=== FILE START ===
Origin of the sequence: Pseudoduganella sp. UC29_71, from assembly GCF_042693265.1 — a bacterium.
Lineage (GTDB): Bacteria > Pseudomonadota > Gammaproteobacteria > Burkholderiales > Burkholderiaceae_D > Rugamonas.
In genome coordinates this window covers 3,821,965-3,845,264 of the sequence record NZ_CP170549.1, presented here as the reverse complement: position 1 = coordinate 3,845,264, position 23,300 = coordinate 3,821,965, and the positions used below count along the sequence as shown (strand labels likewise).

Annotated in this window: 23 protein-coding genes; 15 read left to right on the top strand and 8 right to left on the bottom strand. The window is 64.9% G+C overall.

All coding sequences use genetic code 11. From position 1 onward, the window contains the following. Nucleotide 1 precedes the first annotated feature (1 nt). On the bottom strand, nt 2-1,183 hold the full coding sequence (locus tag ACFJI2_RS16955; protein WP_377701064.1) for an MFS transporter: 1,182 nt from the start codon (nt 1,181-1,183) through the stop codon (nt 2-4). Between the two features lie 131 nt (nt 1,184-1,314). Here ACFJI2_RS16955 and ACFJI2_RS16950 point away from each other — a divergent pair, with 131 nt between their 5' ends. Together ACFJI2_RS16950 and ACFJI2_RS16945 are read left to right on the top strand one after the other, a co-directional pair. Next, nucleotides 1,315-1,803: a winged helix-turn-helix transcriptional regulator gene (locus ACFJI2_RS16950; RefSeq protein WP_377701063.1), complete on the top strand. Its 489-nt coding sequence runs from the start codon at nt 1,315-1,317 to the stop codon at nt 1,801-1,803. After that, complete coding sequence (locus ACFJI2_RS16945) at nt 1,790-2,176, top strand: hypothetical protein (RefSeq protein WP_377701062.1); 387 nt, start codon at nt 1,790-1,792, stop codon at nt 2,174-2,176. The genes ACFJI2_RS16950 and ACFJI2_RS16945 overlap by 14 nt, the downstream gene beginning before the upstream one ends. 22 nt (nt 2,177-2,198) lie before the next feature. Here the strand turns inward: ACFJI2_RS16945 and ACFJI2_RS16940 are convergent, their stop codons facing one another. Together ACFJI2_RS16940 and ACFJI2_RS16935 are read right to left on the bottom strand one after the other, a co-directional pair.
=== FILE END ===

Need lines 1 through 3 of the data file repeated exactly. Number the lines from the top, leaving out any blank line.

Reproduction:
Origin of the sequence: Pseudoduganella sp. UC29_71, from assembly GCF_042693265.1 — a bacterium.
Lineage (GTDB): Bacteria > Pseudomonadota > Gammaproteobacteria > Burkholderiales > Burkholderiaceae_D > Rugamonas.
In genome coordinates this window covers 3,821,965-3,845,264 of the sequence record NZ_CP170549.1, presented here as the reverse complement: position 1 = coordinate 3,845,264, position 23,300 = coordinate 3,821,965, and the positions used below count along the sequence as shown (strand labels likewise).